5 Myths Worth Busting to Help Keep Gambling Fun

BCLC looks at common misconceptions about games and gambling

We’ve all heard the chatter – a slot machine is due for a big payout, or maybe that the longer you play, the better your chances of winning. Truth is, both are examples of commonly held myths around gambling. When BCLC recently looked at gambling myths and misconceptions in the province, five topped the list for many British Columbians:

Myth 1. Some slots are ‘hot’ and ‘due’ for a big jackpot.

Truth is, a slot machine is just as likely to have back-to-back wins and big payouts as it is to have a losing streak. Here’s why: On average, B.C. slots pay out 92% of all money wagered, but that’s based on the life of a machine, NOT a single playing session. Because each machine has a random number generator, over the millions of spins made during the machine’s lifespan, the Law of Probability means many players will win, but many more will lose.

Myth 2. A slot’s 85% payout means I’ll get back $85 of every $100 I spend.

Just like a slot machine’s payout rate is calculated over the course of its lifetime, so is the amount returned to gamblers. So if a slot pays 85% of the money wagered on it, those winnings will be returned to players over the full course of its lifetime, not during a single session or evening. And, because its random number generator ensures random results, no one can predict when that big jackpot might happen.

Myth 3. Casino staff can change the games’ outcomes.

We’ve all heard the one about staff who tweak the payout on a machine, but that simply can’t happen. Every slot machine has a computer chip that determines the payback percentage. These are preset at the factory, which not only ensures that every play on a slot machine has a completely random outcome, but also that winning can’t be predicted or controlled by casino staff.

Myth 4. My chances of winning the lottery are better if I choose my own numbers.

People choose lottery numbers for LOTS of reasons, from family birthdays to lucky favourites, and many believe that playing those same numbers boosts their chance of winning over those who prefer random picks. Not so. Because the outcome of most games of chance, particularly lotteries and slot machines, is completely random, you can’t influence it. Every number combination has the same chance of being picked – winning numbers are random and independent from previous draws. For lotteries, this means that betting the same numbers every time won’t help you win any more than betting different numbers will. And in the case of Lotto 6/49, you have approximately a 1 in 14 million chance of winning the jackpot, regardless of how many people have purchased tickets or what numbers you play!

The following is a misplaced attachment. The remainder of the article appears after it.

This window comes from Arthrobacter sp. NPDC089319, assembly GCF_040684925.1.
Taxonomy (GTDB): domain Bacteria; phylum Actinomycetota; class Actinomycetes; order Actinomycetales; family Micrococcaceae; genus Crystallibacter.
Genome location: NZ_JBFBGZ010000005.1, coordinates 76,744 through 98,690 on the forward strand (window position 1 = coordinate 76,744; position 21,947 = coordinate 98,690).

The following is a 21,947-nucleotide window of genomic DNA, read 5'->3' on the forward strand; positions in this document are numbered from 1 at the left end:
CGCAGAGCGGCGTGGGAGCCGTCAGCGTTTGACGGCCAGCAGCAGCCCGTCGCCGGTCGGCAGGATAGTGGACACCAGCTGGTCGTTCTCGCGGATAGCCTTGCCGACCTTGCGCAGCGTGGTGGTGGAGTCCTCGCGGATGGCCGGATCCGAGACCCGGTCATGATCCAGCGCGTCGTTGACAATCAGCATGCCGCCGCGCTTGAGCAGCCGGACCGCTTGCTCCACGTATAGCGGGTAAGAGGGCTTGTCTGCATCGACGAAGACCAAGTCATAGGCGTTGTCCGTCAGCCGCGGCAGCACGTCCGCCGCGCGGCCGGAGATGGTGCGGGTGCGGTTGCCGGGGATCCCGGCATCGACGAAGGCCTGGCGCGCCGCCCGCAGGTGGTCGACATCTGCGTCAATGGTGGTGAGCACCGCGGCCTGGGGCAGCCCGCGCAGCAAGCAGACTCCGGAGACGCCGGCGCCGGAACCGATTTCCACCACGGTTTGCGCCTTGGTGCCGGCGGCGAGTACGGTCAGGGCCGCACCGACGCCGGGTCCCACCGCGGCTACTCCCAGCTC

Myth 5. If I play longer, I’m more likely to win.

If I haven’t won yet, I can’t stop now – I’m due, right? Slot machines, lotteries, roulette wheels… each time you place a bet on a game of chance, the outcome is completely independent of your previous bet, meaning the odds are no more in your favour on your 10th bet than on your first. Remember, the house always has the advantage, and the longer you play, the more likely it is that you’ll end up losing.

***

BCLC’s GameSense provides the information you need to make healthy decisions about gambling, from slot machines and table games to the lottery and sports betting. To learn more about how to keep gaming fun, visit: gamesense.com.

Just Posted

Jamie Bacon pleads guilty to charge in Surrey Six case

The plea brings an end to a complex legal case that has spanned more than a decade

Surrey student makes hundreds of face masks, donates $2,700 to local hospitals

Tavisha Kochhar, Grade 9 student, started sewing masks two months ago

North Delta yoga studio’s Fridays at the Farm to benefit local animal sanctuary

The outdoor four-class series will benefit Perfect Pastures Animal Sanctuary in Ladner

Surrey officer-impersonation scam continues ‘almost daily’

Police reiterate warning that demands for Bitcoin in exchange for waived charges are fraudulent

South Surrey veteran honoured by South Korea as Ambassador for Peace

Medal presented to Donald McClellan an ‘expression of gratitude’ for service during Korean War

B.C. identifies 20 new COVID-19 cases, travellers specified in count

Pandemic total 3,028 cases, 51 people from outside Canada

Mayors welcome rideshare expansion to eastern Lower Mainland

As of Thursday, Lyft is now offering service throughout Metro Vancouver

Canadian policing organization calls for decriminalization of simple illicit drug possession

Canadian Association of Chiefs of Police want policing focus of opioid crisis to be replaced with a health one

Filing deadline in RCMP sexual-harassment class-action extended due to COVID-19

Plaintiffs now have until January 2021 to submit claims for up to $222,000

Hefty undeclared driver charges piling up, ICBC warns customers

Average extra penalty $2,971 after an at-fault accident

Survey, hotline launched amid probe into racist blood-alcohol guessing game at B.C. hospital

Mary Ellen Turpel-Lafond has been appointed to lead an investigation by Health Minister Adrian Dix

B.C. appeals judge’s decision to leave three clubhouses in Hells Angels hands

The province has filed two notices of appeal related to the B.C. Supreme Court decision

Conservation officers relocate Spirit bear known to roam northwestern B.C.

Bear roamed valley north of Terrace for many years

B.C. premier applauds call to decriminalize drug possession

Police shouldn’t struggle with health issues, Horgan says

Most Read